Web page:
The Limits of Reading Accommodations

A Story About Reading Accommodations

One day, a bit more than a month after we’d started therapy, I noticed that one of my clients started coming to our sessions very tired. When I asked her mother she explained that the girl was up all night, reading under the covers, with her recorded books. This girl, who previously had wanted nothing to do with books and was falling behind in her vocabulary, now considered herself a reader. This, I thought is what every parent wants (even though my own had complained much about my own late-night reading habits, I know they were secretly proud of me!) This is an example of a successful accommodation.

Reading accommodations allow students to access the knowledge and information that is available to their peers, despite their challenges with reading. They allow students to express themselves and share their stories without anxiety about spelling or handwriting. Accommodations are about access. For a student with mobility impairment, it may look like a ramp instead of stairs, allowing access to the same school other students attend. For a student with dyslexia, it comes in the form of dictation software, speech to text, or recorded text among others. I am so glad that the technology of our present-day has made these accommodations not only easy to access but is constantly improving their quality!

However, accommodations alone are not the best solution for many children. While this girl was enjoying and benefiting from her accommodations, we were relentless in our pursuit of improving her reading. Research tells us that the optimal age to learn to read is before the age of twelve. So, even though schools in the United States switch from “learning to read” to focusing on “reading to learn” when children are eight to nine years old, students that age who are behind can still make rapid progress!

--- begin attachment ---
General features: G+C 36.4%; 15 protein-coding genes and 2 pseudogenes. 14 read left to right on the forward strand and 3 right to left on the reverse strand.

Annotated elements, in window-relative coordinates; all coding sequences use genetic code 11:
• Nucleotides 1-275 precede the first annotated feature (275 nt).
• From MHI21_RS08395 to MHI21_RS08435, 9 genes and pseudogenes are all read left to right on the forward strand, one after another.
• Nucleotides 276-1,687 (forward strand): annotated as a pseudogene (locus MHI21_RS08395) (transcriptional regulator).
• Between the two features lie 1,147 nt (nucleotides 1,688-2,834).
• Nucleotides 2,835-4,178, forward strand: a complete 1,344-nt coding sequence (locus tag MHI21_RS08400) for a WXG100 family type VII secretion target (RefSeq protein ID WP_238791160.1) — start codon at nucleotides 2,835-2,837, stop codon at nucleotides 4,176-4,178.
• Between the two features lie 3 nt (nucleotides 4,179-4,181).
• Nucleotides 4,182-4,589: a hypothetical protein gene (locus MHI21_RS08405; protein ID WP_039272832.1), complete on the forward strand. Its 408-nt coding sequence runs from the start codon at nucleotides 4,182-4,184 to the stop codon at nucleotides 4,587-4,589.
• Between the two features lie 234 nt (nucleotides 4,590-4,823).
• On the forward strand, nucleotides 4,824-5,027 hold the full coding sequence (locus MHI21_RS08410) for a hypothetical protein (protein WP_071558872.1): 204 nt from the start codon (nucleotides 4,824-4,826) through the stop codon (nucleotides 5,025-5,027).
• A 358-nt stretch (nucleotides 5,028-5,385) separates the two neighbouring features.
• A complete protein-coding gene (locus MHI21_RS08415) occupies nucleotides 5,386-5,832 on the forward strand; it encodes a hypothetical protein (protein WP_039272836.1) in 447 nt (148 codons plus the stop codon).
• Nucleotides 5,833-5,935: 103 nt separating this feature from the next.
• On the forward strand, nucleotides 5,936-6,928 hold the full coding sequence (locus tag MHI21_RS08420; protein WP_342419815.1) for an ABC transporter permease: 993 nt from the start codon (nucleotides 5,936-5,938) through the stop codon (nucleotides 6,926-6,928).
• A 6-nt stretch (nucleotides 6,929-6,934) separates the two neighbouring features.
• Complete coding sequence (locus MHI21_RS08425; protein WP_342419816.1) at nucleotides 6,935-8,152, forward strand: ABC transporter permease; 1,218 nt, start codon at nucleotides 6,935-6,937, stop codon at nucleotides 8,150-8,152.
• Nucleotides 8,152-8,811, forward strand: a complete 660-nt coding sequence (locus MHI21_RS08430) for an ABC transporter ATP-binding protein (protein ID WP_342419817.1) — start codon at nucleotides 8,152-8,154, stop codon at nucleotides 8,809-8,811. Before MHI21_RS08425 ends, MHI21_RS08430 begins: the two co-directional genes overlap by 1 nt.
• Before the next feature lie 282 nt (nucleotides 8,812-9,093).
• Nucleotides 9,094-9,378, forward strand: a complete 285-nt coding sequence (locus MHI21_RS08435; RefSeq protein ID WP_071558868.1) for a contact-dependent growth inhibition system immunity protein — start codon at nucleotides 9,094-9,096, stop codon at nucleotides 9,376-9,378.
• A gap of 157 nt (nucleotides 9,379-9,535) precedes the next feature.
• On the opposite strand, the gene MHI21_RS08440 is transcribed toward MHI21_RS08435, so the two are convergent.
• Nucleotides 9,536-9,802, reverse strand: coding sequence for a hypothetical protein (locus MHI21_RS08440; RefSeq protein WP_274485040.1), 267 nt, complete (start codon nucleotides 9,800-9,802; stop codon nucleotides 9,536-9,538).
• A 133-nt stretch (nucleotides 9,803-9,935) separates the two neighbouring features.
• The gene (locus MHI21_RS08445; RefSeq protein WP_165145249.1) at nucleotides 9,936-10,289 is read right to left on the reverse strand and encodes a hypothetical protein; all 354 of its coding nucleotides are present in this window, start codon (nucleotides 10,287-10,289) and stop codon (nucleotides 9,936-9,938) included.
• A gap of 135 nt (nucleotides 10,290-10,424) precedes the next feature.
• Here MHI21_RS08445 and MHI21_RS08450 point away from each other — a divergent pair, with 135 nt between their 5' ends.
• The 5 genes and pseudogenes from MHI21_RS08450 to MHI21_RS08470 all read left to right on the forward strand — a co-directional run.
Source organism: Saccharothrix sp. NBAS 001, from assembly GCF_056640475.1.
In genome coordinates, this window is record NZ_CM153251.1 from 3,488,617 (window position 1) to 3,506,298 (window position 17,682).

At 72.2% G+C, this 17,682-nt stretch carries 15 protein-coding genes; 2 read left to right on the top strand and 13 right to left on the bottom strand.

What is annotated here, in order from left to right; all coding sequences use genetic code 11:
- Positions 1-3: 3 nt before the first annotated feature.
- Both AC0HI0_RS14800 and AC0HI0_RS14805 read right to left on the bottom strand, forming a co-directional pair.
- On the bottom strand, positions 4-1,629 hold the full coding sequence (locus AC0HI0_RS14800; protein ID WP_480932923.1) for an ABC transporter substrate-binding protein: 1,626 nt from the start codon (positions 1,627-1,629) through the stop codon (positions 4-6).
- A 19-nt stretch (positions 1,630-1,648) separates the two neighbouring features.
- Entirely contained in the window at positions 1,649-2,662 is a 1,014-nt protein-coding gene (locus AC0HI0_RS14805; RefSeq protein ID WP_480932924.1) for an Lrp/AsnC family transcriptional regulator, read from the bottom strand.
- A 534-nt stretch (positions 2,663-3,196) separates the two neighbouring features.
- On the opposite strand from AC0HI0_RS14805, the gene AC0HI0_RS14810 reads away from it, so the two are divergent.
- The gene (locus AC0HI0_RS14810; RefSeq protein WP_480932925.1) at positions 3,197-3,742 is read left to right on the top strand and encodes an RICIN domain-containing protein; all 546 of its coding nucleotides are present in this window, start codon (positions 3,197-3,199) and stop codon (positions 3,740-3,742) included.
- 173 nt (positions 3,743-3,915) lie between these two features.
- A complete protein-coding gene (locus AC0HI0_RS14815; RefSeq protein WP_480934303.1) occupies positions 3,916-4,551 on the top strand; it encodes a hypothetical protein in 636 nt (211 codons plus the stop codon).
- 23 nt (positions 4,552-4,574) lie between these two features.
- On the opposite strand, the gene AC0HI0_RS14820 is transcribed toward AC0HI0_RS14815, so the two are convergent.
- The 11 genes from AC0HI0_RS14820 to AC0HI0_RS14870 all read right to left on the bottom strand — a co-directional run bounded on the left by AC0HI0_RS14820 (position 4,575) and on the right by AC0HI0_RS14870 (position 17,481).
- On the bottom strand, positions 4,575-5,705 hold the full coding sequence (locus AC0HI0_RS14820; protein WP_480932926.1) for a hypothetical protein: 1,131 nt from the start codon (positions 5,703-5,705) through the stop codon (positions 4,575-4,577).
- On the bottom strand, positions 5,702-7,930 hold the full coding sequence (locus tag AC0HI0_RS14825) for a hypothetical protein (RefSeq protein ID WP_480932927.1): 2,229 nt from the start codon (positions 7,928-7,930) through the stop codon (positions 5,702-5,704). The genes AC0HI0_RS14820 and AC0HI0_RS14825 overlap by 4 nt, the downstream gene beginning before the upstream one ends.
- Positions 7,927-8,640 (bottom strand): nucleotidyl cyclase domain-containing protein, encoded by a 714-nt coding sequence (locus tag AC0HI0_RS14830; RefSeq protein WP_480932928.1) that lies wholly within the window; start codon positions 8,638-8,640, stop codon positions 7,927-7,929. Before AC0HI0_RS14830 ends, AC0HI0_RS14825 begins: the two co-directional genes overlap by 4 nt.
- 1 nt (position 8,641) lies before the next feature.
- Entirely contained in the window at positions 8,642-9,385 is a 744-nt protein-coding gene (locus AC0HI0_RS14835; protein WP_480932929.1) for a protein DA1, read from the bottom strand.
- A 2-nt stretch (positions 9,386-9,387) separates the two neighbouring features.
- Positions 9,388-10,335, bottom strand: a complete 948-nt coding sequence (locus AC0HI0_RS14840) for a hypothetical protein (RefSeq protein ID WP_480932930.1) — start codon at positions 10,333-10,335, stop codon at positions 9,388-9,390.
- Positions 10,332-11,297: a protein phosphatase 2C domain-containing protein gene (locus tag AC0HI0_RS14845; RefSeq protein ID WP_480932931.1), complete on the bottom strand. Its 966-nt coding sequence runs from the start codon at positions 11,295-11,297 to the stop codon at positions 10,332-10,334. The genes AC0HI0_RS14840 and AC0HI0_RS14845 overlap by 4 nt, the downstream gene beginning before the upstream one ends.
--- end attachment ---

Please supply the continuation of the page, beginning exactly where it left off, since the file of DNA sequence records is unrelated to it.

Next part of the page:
And improving literacy skills beyond the age of twelve is still very possible! Research-based, structured literacy instruction has proven effective with people of all ages and is even used in adult education programs.

I’ve seen this meme on social media so many times: “A child who reads will be an adult who thinks”

reading meme

And I understand why parents and educators would have a strong response to it. Reading is not the only way to learn.

Students who struggle with eye reading can still do amazing work reading. But I still believe that reading should be the goal. While students are learning to read and write, or if their best efforts at reading and writing still leave them falling short of their potential, accommodations are vital in bridging the gap.



But those accommodations will not teach a child to read or write. Contact us to begin the literacy instruction that will.

Leave a comment

Your email address will not be published. Required fields are marked *

Improve Your Child’s Reading

Learn more about Lexercise today.

63,012 Parents rate the Lexercise Screener 4.80 out of 5 stars.
Schedule a FREE
15-minute consultation

Tori Whaley

Since 2003, Tori has been a committed special educator, working as an elementary special education teacher. Her drive to improve outcomes for her students with dyslexia led her to the Neuhaus Education Center, where she was trained in Orton-Gillingham the summer after her first year of teaching. "I was so frustrated as a first year teacher, not knowing how to meet my students' needs. I spent the entire summer learning about dyslexia and was thrilled by my students' progress the next year!" Since then, she has used the method in English and Spanish with students in three states. In 2009, Tori completed her M.Ed. in Special Education at the Peabody College of Vanderbilt University, where she focused on educational strategies for students with learning disabilities. Tori joined the Lexercise team full-time in early 2014 after seeing students online for over a year. When she is not working, Tori loves to read, cook, garden, and spend as much time outdoors as possible.